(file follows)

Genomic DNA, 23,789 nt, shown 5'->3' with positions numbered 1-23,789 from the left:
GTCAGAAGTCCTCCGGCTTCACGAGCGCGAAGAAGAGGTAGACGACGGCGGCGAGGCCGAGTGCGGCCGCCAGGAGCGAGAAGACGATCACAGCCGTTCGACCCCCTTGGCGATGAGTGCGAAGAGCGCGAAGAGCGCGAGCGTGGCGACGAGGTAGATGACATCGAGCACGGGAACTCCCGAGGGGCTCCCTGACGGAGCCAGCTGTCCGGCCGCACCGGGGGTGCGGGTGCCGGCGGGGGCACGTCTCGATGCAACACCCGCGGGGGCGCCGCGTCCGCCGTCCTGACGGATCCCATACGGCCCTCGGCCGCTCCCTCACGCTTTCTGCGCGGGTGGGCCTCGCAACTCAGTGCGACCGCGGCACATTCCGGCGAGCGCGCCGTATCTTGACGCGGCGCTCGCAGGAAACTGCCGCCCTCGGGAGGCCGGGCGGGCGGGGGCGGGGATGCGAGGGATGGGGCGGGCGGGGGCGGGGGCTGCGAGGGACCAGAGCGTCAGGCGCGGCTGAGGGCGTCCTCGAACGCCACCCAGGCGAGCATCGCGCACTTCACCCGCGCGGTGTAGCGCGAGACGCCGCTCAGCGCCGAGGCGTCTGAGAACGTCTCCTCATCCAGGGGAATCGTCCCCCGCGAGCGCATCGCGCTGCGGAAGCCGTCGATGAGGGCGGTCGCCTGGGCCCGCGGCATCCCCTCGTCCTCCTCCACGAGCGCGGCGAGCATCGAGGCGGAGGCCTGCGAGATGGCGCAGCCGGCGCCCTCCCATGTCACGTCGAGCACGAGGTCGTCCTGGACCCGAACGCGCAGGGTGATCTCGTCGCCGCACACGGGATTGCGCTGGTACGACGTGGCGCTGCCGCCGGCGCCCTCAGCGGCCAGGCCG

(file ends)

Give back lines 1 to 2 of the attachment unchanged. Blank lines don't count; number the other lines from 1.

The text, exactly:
Genomic DNA, 23,789 nt, shown 5'->3' with positions numbered 1-23,789 from the left:
GTCAGAAGTCCTCCGGCTTCACGAGCGCGAAGAAGAGGTAGACGACGGCGGCGAGGCCGAGTGCGGCCGCCAGGAGCGAGAAGACGATCACAGCCGTTCGACCCCCTTGGCGATGAGTGCGAAGAGCGCGAAGAGCGCGAGCGTGGCGACGAGGTAGATGACATCGAGCACGGGAACTCCCGAGGGGCTCCCTGACGGAGCCAGCTGTCCGGCCGCACCGGGGGTGCGGGTGCCGGCGGGGGCACGTCTCGATGCAACACCCGCGGGGGCGCCGCGTCCGCCGTCCTGACGGATCCCATACGGCCCTCGGCCGCTCCCTCACGCTTTCTGCGCGGGTGGGCCTCGCAACTCAGTGCGACCGCGGCACATTCCGGCGAGCGCGCCGTATCTTGACGCGGCGCTCGCAGGAAACTGCCGCCCTCGGGAGGCCGGGCGGGCGGGGGCGGGGATGCGAGGGATGGGGCGGGCGGGGGCGGGGGCTGCGAGGGACCAGAGCGTCAGGCGCGGCTGAGGGCGTCCTCGAACGCCACCCAGGCGAGCATCGCGCACTTCACCCGCGCGGTGTAGCGCGAGACGCCGCTCAGCGCCGAGGCGTCTGAGAACGTCTCCTCATCCAGGGGAATCGTCCCCCGCGAGCGCATCGCGCTGCGGAAGCCGTCGATGAGGGCGGTCGCCTGGGCCCGCGGCATCCCCTCGTCCTCCTCCACGAGCGCGGCGAGCATCGAGGCGGAGGCCTGCGAGATGGCGCAGCCGGCGCCCTCCCATGTCACGTCGAGCACGAGGTCGTCCTGGACCCGAACGCGCAGGGTGATCTCGTCGCCGCACACGGGATTGCGCTGGTACGACGTGGCGCTGCCGCCGGCGCCCTCAGCGGCCAGGCCG